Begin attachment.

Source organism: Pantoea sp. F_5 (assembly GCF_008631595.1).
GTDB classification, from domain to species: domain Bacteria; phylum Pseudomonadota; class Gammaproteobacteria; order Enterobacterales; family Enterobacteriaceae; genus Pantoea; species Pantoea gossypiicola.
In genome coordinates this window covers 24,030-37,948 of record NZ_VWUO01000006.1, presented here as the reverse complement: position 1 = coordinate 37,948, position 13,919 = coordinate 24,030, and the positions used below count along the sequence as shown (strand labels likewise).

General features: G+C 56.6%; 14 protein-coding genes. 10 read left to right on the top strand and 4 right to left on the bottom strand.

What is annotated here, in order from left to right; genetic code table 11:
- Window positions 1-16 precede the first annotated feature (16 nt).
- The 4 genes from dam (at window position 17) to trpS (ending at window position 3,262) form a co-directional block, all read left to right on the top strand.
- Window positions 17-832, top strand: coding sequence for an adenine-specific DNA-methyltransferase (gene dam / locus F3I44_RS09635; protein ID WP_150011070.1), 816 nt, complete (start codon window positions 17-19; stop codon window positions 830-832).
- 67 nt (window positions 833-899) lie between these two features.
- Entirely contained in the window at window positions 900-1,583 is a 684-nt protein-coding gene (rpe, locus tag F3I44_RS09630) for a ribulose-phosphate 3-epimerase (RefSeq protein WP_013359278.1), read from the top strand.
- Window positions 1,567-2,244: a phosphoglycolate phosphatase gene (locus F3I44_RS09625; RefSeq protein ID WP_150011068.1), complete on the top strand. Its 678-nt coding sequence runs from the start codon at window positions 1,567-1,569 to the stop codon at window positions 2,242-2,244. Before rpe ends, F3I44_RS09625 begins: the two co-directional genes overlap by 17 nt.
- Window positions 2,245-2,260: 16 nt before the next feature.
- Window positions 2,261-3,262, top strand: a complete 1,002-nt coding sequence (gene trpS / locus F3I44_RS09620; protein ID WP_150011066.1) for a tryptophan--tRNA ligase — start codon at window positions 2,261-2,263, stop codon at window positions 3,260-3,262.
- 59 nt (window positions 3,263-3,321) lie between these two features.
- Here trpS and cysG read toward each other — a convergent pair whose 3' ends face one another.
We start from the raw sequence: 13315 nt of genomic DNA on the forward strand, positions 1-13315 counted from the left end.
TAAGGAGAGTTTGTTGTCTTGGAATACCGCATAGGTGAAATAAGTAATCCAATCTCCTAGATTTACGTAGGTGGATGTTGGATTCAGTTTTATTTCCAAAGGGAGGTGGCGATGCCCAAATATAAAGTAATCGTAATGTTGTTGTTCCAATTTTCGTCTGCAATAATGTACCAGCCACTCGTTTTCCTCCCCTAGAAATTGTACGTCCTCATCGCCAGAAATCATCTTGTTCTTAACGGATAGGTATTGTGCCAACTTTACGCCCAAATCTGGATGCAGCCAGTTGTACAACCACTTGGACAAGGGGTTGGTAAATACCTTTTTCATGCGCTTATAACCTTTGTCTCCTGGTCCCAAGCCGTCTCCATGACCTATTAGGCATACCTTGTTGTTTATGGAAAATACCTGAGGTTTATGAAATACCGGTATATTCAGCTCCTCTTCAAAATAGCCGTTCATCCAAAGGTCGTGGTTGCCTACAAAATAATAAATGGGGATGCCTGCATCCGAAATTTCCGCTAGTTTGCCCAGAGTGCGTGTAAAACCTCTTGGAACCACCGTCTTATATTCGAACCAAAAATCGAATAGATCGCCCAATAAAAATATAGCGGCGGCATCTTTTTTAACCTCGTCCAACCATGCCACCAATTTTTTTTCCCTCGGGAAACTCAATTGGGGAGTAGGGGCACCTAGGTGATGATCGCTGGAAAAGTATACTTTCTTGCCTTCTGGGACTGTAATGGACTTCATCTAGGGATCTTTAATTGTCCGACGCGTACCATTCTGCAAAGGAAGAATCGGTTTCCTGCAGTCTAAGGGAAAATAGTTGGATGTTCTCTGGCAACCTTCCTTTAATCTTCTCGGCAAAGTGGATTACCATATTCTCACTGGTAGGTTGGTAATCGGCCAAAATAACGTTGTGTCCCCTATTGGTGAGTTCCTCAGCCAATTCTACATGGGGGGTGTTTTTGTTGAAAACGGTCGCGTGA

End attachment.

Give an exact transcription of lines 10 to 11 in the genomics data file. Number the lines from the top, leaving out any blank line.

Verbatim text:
- Entirely contained in the window at window positions 900-1,583 is a 684-nt protein-coding gene (rpe, locus tag F3I44_RS09630) for a ribulose-phosphate 3-epimerase (RefSeq protein WP_013359278.1), read from the top strand.
- Window positions 1,567-2,244: a phosphoglycolate phosphatase gene (locus F3I44_RS09625; RefSeq protein ID WP_150011068.1), complete on the top strand. Its 678-nt coding sequence runs from the start codon at window positions 1,567-1,569 to the stop codon at window positions 2,242-2,244. Before rpe ends, F3I44_RS09625 begins: the two co-directional genes overlap by 17 nt.